Australia to ban swastika


09 June 2023
Neo-Nazis performing the Hitler salute outside the Victoria parliament Neo-Nazis performing the Hitler salute outside the Victoria parliament © Australian Associated Press/Alamy
The Australian Federal Government is to introduce legislation banning the display of NSDAP swastikas and SS runes.

Australian politicians have capitalised on the outrage caused when a neo-Nazi group marched in support of an anti-trans rights rally which was being opposed by pro-trans rights supporters. The issue came to a head when 30 men from the neo-Nazi AU Nationalist Socialist Network marched outside Victoria’s parliament in Melbourne and repeatedly performed the Hitler salute. Immediately afterwards there was a call for the salute to be legally banned in Victoria and a bill to make the salute a criminal offense was proposed by the Liberal opposition. However, a parliamentary committee, backed by the government (Labour), rejected this in favour of introducing its own bill.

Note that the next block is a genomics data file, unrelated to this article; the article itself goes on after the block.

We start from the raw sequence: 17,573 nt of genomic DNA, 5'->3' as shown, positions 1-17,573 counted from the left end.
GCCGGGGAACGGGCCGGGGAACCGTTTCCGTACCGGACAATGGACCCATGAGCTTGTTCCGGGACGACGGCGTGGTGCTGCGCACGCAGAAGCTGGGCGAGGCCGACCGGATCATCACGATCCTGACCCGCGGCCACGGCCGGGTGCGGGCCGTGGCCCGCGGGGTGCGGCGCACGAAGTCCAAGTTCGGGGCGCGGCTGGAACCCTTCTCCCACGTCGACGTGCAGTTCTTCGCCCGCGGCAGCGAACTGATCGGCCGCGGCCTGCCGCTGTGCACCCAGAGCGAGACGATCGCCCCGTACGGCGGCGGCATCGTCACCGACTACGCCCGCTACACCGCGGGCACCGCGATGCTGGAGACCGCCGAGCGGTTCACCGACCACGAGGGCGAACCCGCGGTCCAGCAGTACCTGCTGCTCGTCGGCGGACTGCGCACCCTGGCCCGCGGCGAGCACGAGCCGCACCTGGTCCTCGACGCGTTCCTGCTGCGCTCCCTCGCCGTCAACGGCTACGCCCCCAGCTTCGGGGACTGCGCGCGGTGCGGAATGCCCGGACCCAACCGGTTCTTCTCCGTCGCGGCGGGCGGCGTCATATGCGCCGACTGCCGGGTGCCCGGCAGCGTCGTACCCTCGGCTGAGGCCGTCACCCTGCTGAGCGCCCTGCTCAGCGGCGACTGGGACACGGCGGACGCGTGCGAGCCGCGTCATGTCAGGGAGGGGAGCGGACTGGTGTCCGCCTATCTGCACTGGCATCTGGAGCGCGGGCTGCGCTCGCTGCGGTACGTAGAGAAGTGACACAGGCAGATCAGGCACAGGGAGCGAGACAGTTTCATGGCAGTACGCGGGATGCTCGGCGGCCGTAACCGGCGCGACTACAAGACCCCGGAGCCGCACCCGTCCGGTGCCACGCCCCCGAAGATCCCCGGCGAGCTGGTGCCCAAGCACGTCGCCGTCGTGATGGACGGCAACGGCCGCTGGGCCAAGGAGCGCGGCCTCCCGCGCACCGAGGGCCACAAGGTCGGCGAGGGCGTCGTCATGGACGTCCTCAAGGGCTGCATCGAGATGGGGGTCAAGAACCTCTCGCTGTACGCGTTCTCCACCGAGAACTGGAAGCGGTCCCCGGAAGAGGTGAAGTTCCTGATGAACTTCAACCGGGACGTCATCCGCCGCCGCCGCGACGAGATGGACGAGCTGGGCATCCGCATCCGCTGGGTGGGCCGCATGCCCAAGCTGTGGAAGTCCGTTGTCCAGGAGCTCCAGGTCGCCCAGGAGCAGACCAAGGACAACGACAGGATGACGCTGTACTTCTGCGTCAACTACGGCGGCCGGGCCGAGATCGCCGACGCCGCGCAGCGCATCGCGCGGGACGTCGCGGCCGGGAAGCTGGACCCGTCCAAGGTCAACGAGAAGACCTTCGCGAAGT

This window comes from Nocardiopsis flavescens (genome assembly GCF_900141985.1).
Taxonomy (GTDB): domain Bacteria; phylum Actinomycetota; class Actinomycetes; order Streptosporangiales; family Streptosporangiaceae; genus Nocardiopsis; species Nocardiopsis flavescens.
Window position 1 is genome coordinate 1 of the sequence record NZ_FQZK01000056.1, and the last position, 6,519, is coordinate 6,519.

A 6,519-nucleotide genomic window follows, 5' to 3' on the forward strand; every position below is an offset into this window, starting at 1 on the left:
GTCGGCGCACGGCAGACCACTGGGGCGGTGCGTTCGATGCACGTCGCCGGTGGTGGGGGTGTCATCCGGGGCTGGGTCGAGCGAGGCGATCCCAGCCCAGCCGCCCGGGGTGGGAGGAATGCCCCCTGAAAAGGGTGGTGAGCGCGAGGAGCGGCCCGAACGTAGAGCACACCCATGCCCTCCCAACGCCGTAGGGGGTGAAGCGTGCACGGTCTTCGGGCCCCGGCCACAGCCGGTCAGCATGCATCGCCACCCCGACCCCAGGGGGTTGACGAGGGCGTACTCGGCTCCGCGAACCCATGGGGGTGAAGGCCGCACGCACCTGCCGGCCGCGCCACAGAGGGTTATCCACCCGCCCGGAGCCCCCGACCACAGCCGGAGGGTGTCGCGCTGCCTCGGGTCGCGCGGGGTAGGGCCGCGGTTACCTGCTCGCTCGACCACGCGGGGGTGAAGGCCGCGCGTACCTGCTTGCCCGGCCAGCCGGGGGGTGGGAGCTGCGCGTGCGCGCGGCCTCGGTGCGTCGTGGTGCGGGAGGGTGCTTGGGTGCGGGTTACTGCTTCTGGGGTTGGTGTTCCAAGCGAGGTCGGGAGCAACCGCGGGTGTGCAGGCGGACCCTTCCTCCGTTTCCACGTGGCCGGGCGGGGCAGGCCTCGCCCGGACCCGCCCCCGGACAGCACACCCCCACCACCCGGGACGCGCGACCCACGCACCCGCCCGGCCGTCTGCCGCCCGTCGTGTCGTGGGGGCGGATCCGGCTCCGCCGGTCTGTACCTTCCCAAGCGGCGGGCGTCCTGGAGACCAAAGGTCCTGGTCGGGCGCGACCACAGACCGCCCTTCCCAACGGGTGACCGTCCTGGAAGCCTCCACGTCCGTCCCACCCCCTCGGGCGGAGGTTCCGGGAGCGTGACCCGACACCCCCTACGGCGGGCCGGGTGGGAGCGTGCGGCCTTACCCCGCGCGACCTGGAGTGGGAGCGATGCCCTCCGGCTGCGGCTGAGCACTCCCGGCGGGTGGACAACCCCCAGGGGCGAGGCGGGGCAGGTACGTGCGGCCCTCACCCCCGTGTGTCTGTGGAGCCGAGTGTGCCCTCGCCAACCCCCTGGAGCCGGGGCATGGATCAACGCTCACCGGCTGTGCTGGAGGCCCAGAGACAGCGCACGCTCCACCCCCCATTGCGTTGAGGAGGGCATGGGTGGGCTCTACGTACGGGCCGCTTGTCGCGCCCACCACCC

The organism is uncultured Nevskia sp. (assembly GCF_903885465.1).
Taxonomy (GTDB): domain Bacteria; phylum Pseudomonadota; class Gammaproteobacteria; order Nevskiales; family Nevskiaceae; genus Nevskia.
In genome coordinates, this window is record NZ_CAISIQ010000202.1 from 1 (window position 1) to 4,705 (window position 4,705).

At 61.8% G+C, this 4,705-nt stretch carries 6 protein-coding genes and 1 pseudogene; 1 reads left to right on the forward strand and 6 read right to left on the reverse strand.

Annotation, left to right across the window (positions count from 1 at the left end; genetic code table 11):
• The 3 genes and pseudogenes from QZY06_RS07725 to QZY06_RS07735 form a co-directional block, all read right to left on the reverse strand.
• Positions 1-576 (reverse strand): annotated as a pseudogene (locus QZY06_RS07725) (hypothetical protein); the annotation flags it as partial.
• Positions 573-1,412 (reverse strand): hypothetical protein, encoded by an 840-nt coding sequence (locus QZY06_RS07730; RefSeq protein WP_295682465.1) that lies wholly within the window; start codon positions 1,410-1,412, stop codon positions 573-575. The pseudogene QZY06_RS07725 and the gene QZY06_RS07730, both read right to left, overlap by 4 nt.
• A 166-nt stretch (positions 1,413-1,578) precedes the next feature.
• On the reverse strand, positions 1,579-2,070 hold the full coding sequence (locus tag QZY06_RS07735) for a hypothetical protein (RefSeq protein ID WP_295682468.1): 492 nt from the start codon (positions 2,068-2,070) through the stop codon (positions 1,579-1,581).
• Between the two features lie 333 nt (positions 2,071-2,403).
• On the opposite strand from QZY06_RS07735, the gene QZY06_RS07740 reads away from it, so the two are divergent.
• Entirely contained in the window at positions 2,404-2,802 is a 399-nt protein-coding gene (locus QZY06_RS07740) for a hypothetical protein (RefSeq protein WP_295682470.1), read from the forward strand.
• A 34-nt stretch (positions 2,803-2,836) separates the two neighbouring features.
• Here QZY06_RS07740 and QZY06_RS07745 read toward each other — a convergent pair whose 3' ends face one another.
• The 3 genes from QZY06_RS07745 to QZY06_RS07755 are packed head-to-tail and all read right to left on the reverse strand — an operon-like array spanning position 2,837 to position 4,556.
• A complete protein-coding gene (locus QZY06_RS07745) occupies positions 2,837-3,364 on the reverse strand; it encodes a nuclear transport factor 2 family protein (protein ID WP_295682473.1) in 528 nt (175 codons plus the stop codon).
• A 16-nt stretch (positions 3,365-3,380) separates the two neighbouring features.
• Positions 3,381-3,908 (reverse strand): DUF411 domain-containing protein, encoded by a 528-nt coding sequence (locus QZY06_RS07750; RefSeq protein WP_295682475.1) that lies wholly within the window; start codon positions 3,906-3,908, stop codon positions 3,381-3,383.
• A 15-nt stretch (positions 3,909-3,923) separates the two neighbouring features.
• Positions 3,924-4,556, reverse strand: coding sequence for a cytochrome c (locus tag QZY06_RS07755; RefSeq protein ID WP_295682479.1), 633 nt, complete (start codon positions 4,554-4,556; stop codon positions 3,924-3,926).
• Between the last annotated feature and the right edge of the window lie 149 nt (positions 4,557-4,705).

Which brings us to a new Federal law to be introduced next week, when the Attorney-General Mark Dreyfus announced that the government would criminalise the display of the Nazi swastika (but not the Hindu or other religious versions) and symbols for the SS, presumably meaning the SS runes. Dreyfus announced, “There is no place in Australia for symbols that glorify the horrors of the Holocaust. The Albanese government is sending the clearest possible signal to those who seek to spread hatred, violence, and anti-Semitism that we find these actions repugnant and they will not be tolerated.”

However, the details of the bill appeared more to be aimed at collectors than right wing thugs on the street as performing the Hitler salute will not actually be banned. The bill will prohibit physical and online displays of the two symbols and will make it an offense to profit from them, for example by selling a flag with the swastika on it. Despite this, and somewhat contradictory, private ownership of such items, those taken as war souvenirs, and those displayed in museums will not be banned. There will also be exceptions for displaying them in academic, artistic (presumably films), literary or scientific purposes. As the swastika was the official symbol of NSDAP-controlled Germany in WWII, it is on everything from posters to badges, crockery to flags. So, selling these items will be illegal, but owning them won’t be, which is almost guaranteed to drive the trade underground.



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